By using the CloudWork integration to add an event in Google Calendar by creating a note in Evernote, Mary can be confident that her note will be added to her calendar instantly. This saves her 2 or 3 minutes – and avoids disrupting whatever she is doing in the office when she remembers there is a note to add to her calendar.
Mary avoids using Google Calendar on her mobile to allow some separation between her business and personal life, so having Evernote transfer her meeting details lets her keep her Google Calendar up to date without linking it to her mobile devices. (This also takes out the pain of forgetting occasionally to update your calendar and missing an important meeting.)
If Mary had previously set up streams for Google Calendar integrations with her CRM, once her event is added to Google Calendar, it is then also added to her preferred customer relationship management app.
At present, CloudWork will add a notation to any client record when a meeting is added in Google Calendar for the following apps:
This saves Mary about 4 minutes and also avoids confusion if her business partner happens to talk to the client in the meantime.
Mary bills by the hour, so she needs to keep accurate records of her client time. After her initial consultation, she includes client meetings as part of billable time. She uses Toggl to keep track of various client activities and usually updates her Google Calendar as well, so she can get a feel for how her time is spread across various projects during the week.
With the CloudWork Toggl integration steam, she can track Toggl time entries from Google Calendar. This saves her another 2 minutes, but more importantly, it gives her a visual overview of her time that she can assess at a glance, and see how to make changes to be more productive during her daily and weekly routines.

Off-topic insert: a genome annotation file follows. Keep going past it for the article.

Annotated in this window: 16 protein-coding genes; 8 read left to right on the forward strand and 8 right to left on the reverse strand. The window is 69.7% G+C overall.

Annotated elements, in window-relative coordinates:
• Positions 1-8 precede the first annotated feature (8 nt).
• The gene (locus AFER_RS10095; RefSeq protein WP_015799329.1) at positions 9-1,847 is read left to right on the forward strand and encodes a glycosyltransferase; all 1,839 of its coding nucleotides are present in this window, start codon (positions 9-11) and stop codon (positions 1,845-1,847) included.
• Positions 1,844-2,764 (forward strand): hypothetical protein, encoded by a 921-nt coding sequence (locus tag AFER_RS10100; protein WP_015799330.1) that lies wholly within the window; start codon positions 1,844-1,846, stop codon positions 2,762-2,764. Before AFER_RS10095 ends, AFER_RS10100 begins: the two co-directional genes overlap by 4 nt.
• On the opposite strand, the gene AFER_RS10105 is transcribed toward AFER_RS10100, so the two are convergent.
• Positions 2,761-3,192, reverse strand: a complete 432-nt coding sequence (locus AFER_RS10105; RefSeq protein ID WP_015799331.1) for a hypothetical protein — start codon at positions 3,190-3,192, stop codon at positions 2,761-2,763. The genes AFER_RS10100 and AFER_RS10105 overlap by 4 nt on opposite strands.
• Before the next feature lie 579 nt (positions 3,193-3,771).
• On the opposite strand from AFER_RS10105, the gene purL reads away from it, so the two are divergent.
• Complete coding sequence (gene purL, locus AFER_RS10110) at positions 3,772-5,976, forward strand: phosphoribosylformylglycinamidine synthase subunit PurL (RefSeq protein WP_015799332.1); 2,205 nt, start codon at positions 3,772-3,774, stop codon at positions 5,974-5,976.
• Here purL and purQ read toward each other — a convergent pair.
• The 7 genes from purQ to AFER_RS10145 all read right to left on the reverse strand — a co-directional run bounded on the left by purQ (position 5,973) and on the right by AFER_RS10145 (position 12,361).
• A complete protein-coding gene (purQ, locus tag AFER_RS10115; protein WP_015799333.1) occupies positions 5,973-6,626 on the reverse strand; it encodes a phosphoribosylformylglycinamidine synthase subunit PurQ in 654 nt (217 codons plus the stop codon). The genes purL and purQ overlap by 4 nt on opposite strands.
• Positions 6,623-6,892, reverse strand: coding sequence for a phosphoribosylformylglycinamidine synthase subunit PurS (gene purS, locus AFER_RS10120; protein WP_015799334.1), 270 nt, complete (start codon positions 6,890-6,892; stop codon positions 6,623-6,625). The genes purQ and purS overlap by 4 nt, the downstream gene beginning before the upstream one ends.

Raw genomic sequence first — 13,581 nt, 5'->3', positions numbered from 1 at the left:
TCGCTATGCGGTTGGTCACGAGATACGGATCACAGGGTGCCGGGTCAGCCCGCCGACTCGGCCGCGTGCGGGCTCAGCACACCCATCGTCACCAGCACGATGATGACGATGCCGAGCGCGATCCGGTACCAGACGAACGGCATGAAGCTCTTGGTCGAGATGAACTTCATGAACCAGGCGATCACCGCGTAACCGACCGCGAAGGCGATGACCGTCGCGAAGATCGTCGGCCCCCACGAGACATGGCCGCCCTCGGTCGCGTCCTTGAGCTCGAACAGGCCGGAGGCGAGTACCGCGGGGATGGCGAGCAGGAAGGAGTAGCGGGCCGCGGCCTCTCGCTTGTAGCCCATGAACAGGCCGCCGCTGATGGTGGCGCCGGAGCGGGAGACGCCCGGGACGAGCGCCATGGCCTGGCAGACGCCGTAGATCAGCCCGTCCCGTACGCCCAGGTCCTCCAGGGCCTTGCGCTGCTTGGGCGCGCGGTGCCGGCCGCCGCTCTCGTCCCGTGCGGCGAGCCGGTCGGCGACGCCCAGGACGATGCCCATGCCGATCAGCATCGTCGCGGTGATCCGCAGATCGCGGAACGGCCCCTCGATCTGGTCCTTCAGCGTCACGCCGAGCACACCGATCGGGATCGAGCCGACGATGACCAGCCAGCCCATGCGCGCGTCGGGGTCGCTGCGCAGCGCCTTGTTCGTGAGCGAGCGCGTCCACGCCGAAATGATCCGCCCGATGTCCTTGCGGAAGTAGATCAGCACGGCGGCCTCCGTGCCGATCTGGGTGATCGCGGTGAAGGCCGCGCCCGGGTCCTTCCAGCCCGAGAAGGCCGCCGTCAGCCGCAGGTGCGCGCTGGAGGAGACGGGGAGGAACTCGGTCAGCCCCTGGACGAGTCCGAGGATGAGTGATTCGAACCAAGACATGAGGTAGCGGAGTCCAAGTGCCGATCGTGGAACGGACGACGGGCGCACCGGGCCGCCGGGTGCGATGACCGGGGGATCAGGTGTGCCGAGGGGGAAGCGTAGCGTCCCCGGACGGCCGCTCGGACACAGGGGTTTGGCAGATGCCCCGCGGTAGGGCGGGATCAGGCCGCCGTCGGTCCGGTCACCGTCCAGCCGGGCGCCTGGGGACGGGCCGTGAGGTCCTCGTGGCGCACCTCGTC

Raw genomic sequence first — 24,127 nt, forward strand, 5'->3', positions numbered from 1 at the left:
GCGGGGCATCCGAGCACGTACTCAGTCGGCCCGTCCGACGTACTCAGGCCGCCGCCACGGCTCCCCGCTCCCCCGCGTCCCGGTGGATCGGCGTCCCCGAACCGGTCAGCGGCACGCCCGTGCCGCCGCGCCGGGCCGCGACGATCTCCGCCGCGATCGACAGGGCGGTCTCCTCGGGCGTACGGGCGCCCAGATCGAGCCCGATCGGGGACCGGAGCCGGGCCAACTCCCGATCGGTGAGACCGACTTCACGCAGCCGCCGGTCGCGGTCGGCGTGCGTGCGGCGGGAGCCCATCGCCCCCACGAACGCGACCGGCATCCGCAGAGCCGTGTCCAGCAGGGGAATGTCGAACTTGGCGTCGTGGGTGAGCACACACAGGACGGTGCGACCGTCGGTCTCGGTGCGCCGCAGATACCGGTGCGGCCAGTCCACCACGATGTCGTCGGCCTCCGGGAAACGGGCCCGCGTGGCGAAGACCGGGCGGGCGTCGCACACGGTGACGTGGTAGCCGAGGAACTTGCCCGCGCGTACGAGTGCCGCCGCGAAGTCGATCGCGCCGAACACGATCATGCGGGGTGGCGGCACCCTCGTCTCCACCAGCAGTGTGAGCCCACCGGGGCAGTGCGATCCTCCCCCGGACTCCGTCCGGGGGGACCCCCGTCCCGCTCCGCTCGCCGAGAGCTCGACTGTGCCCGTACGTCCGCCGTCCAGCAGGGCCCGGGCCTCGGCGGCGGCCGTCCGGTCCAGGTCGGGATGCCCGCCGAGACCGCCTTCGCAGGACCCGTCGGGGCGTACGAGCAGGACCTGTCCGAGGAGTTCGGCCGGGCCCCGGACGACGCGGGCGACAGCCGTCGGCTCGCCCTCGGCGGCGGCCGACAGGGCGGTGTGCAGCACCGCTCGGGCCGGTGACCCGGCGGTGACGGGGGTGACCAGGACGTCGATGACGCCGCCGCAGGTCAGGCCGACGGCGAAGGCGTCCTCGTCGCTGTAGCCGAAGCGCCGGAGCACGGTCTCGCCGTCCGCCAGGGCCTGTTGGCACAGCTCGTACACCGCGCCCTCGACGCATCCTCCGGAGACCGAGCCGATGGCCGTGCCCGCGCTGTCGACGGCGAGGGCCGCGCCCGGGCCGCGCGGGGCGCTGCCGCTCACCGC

After a client meeting, Mary sends a quick email to her client listing the key discussion points. She usually goes to her FreshBooks app to see if there are any outstanding invoices and, if so, adds a gentle reminder in her email. If she had used the integration stream Track FreshBooks invoices from Google Calendar, this would take about 10 seconds rather than 4 minutes opening and swapping between apps.
But perhaps the biggest savings for Mary – or any business maximizing data integration and automating repetitive processes – comes from the chance to better plan and analyze how you are spending your time each week or month. By having all of this data integrated into Google Calendar, you can see at a glance how much of your time is spent on the work activities that make you money (client projects) and how much you spend on other aspects of your business.
More Google Calendar Tips
- Consider color-coding your time entries on Google Calendar so you can more easily use weekly or monthly view as a data visualization tool. Perhaps you can code different clients in different colors, or choose colors based on the type of activity you are doing:
- Green for income-earning/client work time (green for money or try black for being in the black!)
- Orange for marketing and promotional activities (orange is usually a color for communication)
- Blue for research and planning (blue-sky thinking)
- Red for deadlines and milestone dates (to alert you).
If you can see that a lot of your weekly time is spent on blue activities, you are probably dreaming too much and need to get back to the nuts and bolts of your work! If you have too many red entries, you need to lighten up a bit or you’ll stress yourself out!
- When looking to make changes to how you manage your time, make small adjustments rather than try and reinvent yourself totally if you see a problem. Start by adding the CloudWork integrations to automate tasks and see what difference that makes to your time and business focus. When you can see that this is freeing up your time, you can make more minor changes to improve your productivity week after week.
- The client email address is your most important business ‘get’ in this integrated world. When you add entries to Evernote and Google Calendar, your CRM knows which client record to append by matching the email address. In most cases, this is the only data you need in order to get Google Calendar talking with your other apps.
Do you have any Google Calendar tips to share? Which integration streams do you use in your business or would you like to use? Share in the comments below.